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Nick Clegg launches key carbon capture report showing potential £6.5bn market

posted 7 Feb 2011, 00:55 by RiDO Rotherham   [ updated 15 Feb 2011, 02:22 ]

Deputy Prime Minister Nick Clegg unveiled how British manufacturing businesses can capitalise on one of the most important UK ecological initiatives worth an estimated £6.5bn, during a recent event at the Advanced Manufacturing Park (AMP).

The Special Metals Forum (SMF), in partnership with National Metals Technology Centre (NAMTEC), launched the first ever report into Carbon Capture and Storage (CCS), the technologies employed and the opportunities available for UK businesses to capitalise on this highly niche sector.

CCS involves capturing the carbon dioxide in fossil fuels, which fuel the majority of Britain’s power stations, either before or after combustion, and storing it for the long-term. It has the potential to significantly reduce greenhouse gas emissions and allow the continued use of fossil fuels for energy security with a reduction on environmental impact.

Delegates from the UK’s most advanced engineering and manufacturing industries gathered for the launch at Rotherham’s AMP Technology Centre. It focuses on reductions in emissions from fossil fuelled power stations – identified as a major carbon reduction strategy in a 2010 Government report, with potential value to the UK economy of £6.5bn and the creation of up to 100,000 jobs by 2030.

The SMF is taking a leading role in informing the UK metals manufacturing industry of the opportunities presented by the emerging CCS marketplace, which is largely unexplored, and in providing support to companies entering the supply chain.

The Deputy Prime Minister said: “In order to grow, our economy must diversify, reducing its reliance on financial services and making the most of our expertise. The green economy has the potential to be an integral part of our economy, as well as being vital to the battle against climate change.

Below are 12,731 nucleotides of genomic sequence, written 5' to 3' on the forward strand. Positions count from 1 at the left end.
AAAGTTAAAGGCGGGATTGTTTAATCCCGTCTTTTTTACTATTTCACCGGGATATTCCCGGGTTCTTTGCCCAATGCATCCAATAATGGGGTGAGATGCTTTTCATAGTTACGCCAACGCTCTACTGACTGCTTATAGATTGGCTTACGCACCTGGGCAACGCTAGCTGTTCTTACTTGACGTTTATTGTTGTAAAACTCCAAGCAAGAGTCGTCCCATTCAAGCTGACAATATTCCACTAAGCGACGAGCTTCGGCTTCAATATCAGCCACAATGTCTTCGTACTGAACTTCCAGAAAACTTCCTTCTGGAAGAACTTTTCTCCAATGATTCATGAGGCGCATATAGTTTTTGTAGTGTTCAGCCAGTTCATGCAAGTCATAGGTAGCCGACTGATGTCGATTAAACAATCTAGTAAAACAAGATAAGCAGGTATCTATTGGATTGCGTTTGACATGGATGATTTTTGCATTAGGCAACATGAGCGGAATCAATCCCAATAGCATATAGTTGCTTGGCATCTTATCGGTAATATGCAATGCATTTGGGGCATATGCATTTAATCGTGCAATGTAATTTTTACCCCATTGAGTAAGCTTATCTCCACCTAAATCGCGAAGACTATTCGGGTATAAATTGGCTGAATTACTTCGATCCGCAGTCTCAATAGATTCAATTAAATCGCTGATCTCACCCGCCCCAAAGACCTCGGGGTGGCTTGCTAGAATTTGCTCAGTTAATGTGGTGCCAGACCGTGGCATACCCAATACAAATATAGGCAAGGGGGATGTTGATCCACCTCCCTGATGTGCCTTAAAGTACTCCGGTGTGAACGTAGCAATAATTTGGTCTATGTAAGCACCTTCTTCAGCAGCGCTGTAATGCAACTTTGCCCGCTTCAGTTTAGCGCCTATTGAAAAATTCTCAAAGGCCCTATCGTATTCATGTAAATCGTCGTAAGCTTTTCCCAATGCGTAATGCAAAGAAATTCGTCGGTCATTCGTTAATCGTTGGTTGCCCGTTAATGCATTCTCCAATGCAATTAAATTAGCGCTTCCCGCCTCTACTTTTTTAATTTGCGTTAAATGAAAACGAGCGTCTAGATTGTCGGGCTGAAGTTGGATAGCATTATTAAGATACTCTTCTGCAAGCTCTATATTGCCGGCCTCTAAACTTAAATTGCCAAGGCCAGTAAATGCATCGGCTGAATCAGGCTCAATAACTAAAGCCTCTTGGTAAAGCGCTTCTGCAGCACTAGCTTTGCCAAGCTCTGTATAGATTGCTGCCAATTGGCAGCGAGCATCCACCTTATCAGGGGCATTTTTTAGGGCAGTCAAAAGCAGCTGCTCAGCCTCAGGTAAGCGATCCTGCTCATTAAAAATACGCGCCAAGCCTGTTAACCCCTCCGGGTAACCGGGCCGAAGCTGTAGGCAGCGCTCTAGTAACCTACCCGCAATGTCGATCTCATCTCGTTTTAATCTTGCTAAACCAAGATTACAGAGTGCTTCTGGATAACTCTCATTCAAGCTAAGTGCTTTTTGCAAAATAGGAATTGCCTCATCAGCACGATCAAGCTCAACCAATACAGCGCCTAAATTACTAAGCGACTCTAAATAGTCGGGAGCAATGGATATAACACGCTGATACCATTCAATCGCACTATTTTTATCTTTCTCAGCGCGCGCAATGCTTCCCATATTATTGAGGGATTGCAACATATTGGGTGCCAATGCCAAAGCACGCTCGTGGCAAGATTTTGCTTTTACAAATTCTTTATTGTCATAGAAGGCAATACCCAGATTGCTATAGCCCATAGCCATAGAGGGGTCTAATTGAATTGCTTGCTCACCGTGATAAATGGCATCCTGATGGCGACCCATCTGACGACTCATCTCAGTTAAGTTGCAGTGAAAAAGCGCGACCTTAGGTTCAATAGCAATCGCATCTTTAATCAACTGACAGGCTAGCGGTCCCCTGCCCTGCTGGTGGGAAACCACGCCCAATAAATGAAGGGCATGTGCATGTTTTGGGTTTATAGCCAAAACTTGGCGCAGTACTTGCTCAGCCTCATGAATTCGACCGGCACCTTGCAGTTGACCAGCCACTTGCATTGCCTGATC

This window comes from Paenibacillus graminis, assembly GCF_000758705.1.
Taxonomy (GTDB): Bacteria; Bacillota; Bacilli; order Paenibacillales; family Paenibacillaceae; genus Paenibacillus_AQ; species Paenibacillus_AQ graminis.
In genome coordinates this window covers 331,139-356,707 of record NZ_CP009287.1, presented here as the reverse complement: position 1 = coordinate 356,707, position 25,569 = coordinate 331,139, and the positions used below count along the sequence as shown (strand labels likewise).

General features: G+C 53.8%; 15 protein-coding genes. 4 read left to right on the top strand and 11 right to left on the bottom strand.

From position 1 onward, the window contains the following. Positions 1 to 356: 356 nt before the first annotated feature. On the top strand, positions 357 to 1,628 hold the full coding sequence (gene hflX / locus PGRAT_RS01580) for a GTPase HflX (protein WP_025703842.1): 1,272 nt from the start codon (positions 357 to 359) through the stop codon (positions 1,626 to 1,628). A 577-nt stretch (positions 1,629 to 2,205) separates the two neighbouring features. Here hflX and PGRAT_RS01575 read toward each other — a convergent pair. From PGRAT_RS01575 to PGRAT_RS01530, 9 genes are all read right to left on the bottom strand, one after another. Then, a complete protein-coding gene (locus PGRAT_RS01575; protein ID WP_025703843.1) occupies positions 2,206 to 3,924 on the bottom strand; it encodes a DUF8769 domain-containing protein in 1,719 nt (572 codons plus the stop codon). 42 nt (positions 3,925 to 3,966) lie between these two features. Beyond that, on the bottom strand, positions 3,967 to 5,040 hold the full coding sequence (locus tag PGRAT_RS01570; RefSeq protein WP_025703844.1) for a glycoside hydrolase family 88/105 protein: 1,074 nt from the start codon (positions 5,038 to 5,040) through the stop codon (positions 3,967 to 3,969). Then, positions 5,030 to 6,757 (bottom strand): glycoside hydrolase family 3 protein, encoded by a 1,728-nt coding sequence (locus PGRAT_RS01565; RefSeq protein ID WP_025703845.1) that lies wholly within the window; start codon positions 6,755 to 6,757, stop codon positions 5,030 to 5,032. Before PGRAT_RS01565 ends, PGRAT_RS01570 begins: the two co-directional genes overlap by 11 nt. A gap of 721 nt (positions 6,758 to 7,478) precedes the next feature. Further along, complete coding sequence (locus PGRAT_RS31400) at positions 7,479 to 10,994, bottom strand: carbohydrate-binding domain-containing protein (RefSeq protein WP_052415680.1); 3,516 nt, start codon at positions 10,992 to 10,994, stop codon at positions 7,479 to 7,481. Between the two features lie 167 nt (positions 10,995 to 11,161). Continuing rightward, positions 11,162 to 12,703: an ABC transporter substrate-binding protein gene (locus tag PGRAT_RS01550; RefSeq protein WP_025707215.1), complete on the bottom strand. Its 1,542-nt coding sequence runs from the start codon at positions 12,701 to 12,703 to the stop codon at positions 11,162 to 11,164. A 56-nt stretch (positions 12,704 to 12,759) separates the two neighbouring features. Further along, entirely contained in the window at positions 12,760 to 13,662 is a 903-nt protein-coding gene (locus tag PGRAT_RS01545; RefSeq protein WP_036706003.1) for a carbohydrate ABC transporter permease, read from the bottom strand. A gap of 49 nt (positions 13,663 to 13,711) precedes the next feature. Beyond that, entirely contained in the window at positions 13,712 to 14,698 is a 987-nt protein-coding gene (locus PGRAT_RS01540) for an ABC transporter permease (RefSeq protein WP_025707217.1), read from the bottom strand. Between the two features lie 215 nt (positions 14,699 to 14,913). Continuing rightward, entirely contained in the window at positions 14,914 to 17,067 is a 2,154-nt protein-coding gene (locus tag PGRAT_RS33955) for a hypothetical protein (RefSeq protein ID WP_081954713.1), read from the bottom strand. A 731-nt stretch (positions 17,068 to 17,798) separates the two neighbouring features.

“I am delighted that this report identifies the opportunities in carbon capture and storage, and look forward to seeing how it is exploited to create jobs and growth in the UK.”

Peter Birtles, SMF chairman, said: “The aim of this report is to provide the first ever review of the technology, materials and opportunities for carbon capture and storage for power generation, highlighting opportunities for metals companies to create a robust supply chain within the UK.”

CCS is promised to be a significant area of growth over the next two decades, offering widespread opportunities for manufacturing and research.  Around 75% of the UK’s energy is provided from fossil fuels, which will continue to be a major part of the UK’s future energy mix moving forward.

Mr Birtles added: “This unique publication will be invaluable for anyone wishing to equip themselves with the knowledge and insight required to thrive in the carbon capture storage supply chain at this early stage of development.”

More than 60 organisations have contributed their expertise and technical interests, which offers a unique listing of key operators and manufacturers already active in areas including advanced supercritical plant new-build and retrofit, pre and post combustion carbon capture, oxyfuel carbon capture and the handling, transport and storage of carbon dioxide.

Alan Partridge, chief executive officer of NAMTEC, said: “Whilst the economic and environmental benefits of CCS have been widely discussed, the technological and manufacturing challenges still require significant development and offer a significant opportunity for the UK to capture a competitive advantage.

“Climate change is widely accepted as a reality, with combustion of fossil fuels releasing carbon dioxide as a major cause.  However, fossil fuels continue to remain a major part of the UK's future energy strategy, largely due to stability and flexibility of the electricity generation process in addition to security of supply.

“Many technical challenges remain in implementing carbon capture on the scale required, and hence this is a significant area for research and development, particularly in regard to the advancement of corrosion resistance in metals, high integrity joining methods, surface treatments and forming processes for high surface area applications.” 

“Widespread deployment of carbon capture over the coming years is likely to necessitate a rapid expansion of existing supply chains, in addition to the emergence of new supply chains for developing equipment.

“Manufacturing companies in the UK and elsewhere are now starting to engage with the technical challenges involved in carbon capture.”

Influential guests attending and also presenting at the launch included Sheffield Forgemasters International Limited, Philip Sharman from Alstom UK, Peter Barnard from Doosan Babcock and Roland Birley from Siemens.

The report, Carbon Capture & Storage: Technology, Materials and Key Players, also includes a directory of organisations involved in metals manufacturing, treatment and supply who have interest in and capabilities relevant to the emerging field of CCS; support organisations and networks for CCS in the UK and elsewhere and up-to-date information on pilot and demonstration plant activities for CCS in the UK.

It is available from NAMTEC and can be ordered on-line through